Film, Hindi, Review


All the reasons for watching Khandaan are historic – Noor Jehan’s first and breakthrough film as a leading lady, her first big hit song, a very young Pran playing the hero, an early Manorama eyeballing performance, and finally, watching Lahore filmmaking at its peak. Sadly though, even after watching the film, the reasons remain precisely just those and nothing more. That is to say the film has just not held up well with time at all.

A tale of family honour (and hence the title), the film looks at Zeenat (Noor Jehan), who stays with her uncle and cousins, Anwar (Pran) and Najma. Anwar and Zeenat are in love and it is taken for granted that they will ultimately marry. Anwar’s father, Amjad (Ghulam Mohammad), has relocated after the family honour was blackened by his father and Anwar’s grandfather, Akbar (Ibrahim). He was in jail, having fallen into the clutches of a gold digging woman and had killed her along with her lover. Ajmal is told Akbar had died in jail but the old man is alive and released on account of good behaviour. As fate would have it, he gets a job in his son’s house as the gardener with neither knowing the other’s identity. He soon wins over the family and sees history is about to repeat itself when his grandson, Anwar, falls into the clutches of an actress, Nargis (Manorama), who has been hired to lead him astray by Iqbal, another cousin who wants Zeenat for himself…

Just how dated the film can be gauged from the fact that in 1942, Filmindia, in its review of the film, said it had an excellent story. But on viewing it today, one feels the Khandaan is a stereotypically creaky film and like most films of its era, highly over simplistic, treading along a highly predictable template with heavy melodrama towards the end. In that sense, there is really nothing to write about in terms of its narrative flow or storytelling. Let’s just say it goes with its time, does what it has to and sees to it that the mandatory happy ending takes place. Still, certain logical loopholes are simply difficult to comprehend. For instance, Iqbal tells Nargis to charm Anwar so he could make a play for Zeenat but instead suddenly he too seems to be romancing Nargis behind Anwar’s back! Why? Or when Anwar takes the pistol to shoot Nargis and Iqbal, Zeenat, on seeing this, goes running to the gardener and not her uncle. Why? And why did the old man finally have to shoot himself? Just too many whys!

The film marked the directorial debut of Syed Shaukat Hussain Rizvi, editor of Pancholi’s previous hit, Khazanchi (1941) and set him up for a reasonably successful career as a producer-director in pre-Independent India with films like Dost (1944), Zeenat (1945) and Jugnu (1947), all starring Noor Jehan, whom he also married. Rizvi was a fine craftsman for his time and we see glimpses of this in the film in some sweeping, well-conceived fluid crane shots for instance at the beginning of the song Maar Gayi Re Humein Teri Nazaria. Sadly, post Partition, he and Noor Jehan would migrate to Pakistan, where their marriage would break up, and while she would continue to see legendary success across the border, he would fade away into oblivion.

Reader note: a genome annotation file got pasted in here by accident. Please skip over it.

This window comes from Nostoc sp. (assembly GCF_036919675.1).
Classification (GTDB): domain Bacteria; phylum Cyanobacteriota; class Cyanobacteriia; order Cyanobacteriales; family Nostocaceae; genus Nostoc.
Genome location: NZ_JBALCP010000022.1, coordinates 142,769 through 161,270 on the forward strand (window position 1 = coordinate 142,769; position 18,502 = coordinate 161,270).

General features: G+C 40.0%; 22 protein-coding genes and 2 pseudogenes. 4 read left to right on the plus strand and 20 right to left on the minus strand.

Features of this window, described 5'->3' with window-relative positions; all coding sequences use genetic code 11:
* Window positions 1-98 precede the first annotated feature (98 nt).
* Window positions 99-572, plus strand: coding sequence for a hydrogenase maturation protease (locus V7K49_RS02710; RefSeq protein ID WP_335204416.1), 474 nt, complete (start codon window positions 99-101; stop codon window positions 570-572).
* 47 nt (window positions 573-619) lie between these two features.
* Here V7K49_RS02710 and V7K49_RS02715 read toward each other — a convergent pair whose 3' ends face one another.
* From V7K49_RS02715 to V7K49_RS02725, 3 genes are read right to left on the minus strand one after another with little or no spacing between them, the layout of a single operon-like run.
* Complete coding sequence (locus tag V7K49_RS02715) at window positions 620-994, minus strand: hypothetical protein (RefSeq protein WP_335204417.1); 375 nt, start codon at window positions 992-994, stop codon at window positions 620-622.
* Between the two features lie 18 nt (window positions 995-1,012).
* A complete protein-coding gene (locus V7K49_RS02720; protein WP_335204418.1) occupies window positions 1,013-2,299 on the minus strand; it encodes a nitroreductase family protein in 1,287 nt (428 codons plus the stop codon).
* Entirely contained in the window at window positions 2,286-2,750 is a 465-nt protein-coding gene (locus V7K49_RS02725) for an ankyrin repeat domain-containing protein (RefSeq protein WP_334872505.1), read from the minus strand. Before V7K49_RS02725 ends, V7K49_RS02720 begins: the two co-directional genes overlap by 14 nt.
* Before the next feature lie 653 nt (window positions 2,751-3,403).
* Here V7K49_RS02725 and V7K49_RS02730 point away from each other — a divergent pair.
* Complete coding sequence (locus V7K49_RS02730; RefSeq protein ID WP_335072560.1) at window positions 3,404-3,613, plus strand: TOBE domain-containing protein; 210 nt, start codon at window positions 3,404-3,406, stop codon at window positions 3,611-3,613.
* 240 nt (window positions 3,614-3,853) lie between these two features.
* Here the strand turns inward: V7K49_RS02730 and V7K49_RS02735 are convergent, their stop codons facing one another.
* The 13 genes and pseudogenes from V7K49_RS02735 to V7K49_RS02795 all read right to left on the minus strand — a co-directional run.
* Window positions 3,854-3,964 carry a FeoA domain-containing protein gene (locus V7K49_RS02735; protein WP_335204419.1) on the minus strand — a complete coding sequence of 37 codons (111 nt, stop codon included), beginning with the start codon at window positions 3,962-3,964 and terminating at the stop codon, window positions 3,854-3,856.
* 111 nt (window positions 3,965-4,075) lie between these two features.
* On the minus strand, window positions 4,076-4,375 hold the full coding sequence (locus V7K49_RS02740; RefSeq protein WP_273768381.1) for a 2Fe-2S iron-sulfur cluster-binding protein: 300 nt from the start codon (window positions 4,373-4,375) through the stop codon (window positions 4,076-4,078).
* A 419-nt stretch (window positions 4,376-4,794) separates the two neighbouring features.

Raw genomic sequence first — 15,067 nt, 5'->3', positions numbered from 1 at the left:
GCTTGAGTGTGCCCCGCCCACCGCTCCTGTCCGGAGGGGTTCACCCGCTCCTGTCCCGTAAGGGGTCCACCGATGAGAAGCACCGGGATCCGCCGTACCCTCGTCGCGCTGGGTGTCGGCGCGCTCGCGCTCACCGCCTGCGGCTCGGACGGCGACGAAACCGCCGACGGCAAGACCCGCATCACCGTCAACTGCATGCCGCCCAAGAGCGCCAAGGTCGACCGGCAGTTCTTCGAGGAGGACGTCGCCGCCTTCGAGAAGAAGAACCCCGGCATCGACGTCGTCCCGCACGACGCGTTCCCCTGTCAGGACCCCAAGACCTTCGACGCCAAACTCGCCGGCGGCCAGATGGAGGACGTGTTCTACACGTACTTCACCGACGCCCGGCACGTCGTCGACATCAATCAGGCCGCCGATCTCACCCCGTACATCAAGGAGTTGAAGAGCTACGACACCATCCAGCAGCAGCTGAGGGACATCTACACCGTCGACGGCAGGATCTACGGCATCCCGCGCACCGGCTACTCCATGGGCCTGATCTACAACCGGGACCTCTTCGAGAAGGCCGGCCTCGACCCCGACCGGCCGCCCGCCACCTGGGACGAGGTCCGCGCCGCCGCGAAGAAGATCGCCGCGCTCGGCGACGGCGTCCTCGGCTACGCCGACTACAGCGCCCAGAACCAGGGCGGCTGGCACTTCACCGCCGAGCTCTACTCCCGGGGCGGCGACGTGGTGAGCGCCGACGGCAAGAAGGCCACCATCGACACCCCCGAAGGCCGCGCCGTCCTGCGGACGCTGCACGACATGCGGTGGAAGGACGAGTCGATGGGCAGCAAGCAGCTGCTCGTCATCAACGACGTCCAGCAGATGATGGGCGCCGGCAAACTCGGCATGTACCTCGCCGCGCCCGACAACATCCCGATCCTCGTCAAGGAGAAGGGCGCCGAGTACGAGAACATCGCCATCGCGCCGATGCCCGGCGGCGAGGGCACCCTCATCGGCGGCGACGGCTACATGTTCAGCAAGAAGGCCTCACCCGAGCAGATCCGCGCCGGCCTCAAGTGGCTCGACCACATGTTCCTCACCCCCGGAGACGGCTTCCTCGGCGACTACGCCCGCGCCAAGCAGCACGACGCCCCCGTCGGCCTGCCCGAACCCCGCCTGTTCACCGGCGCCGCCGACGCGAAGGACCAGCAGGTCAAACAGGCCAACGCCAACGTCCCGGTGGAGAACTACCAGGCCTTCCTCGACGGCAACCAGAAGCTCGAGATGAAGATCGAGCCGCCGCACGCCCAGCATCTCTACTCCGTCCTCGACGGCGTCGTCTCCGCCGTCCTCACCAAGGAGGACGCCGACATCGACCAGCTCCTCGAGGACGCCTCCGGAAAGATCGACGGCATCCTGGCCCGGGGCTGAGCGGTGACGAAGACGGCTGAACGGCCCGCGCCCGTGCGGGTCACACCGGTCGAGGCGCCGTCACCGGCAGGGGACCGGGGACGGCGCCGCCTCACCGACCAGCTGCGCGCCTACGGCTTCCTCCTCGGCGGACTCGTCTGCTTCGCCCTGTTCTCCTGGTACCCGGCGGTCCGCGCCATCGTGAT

To be honest, even though Noor Jehan looks rather young, very much the 15 year old she was when she did this film, her performance is actually better than most of her stilted acts later on in her career. She is not bad at all in the lighter and happier romantic scenes where she  shows some spunk. And I guess the freshness helps a great deal to overcome the heavy-handedness of her more emotional scenes where she plays the typical sufferring Hindi film heroine who pines for her man and forgives him readily when he comes back to her, repentant. In a typically gobsmacking self-sacrificing scene, she is willing to even give him money to go out and enjoy with the vamp when his family refuses him the same. But and this is a big, big but –  there is that voice! She shows fanstastic control and her incredible and emotive rendering of the songs, particularly her big hit, Tu Kaunsi Badli Mein Mere Chand Hai Aaja, ensures it remains one of her best ever.

Pran, just 21, is gawky and highly uncomfortable as the young man in love with Noor Jehan and comes into his own only once he gets infatuated with Manorama and turns against Noor Jehan and his family. Clearly, he was more suited to playing the bad guy right from the beginning. Manorama shows hints of her ‘overacting’ abilities as the actress who toys with Pran’s feelings and finally gets her just desserts. The best performances in the film actually come from the character actors, Ibrahim and Ghulam Mohammad.

The biggest asset is Ghulam Haider’s music. Tu Kaunsi Badli (as mentioned), Maar Gayi Re, Mere Liye Jahan Mein and Ud Jaa Panchi are all standout compositions making superb use of Noor Jehan’s voice. Director Rizvi shows some of his editing skills as well in sporadic sequences but the overall pace of the film is far too slow to sit though today.

Summing up, Khandaan is little more than a film only for that historian, archivist or avid lover of vintage Indian cinema, who must watch every pre-1947 film! Sure, it was a big success in its time but is a terribly dated film today.


Hindi, Drama, Black & White

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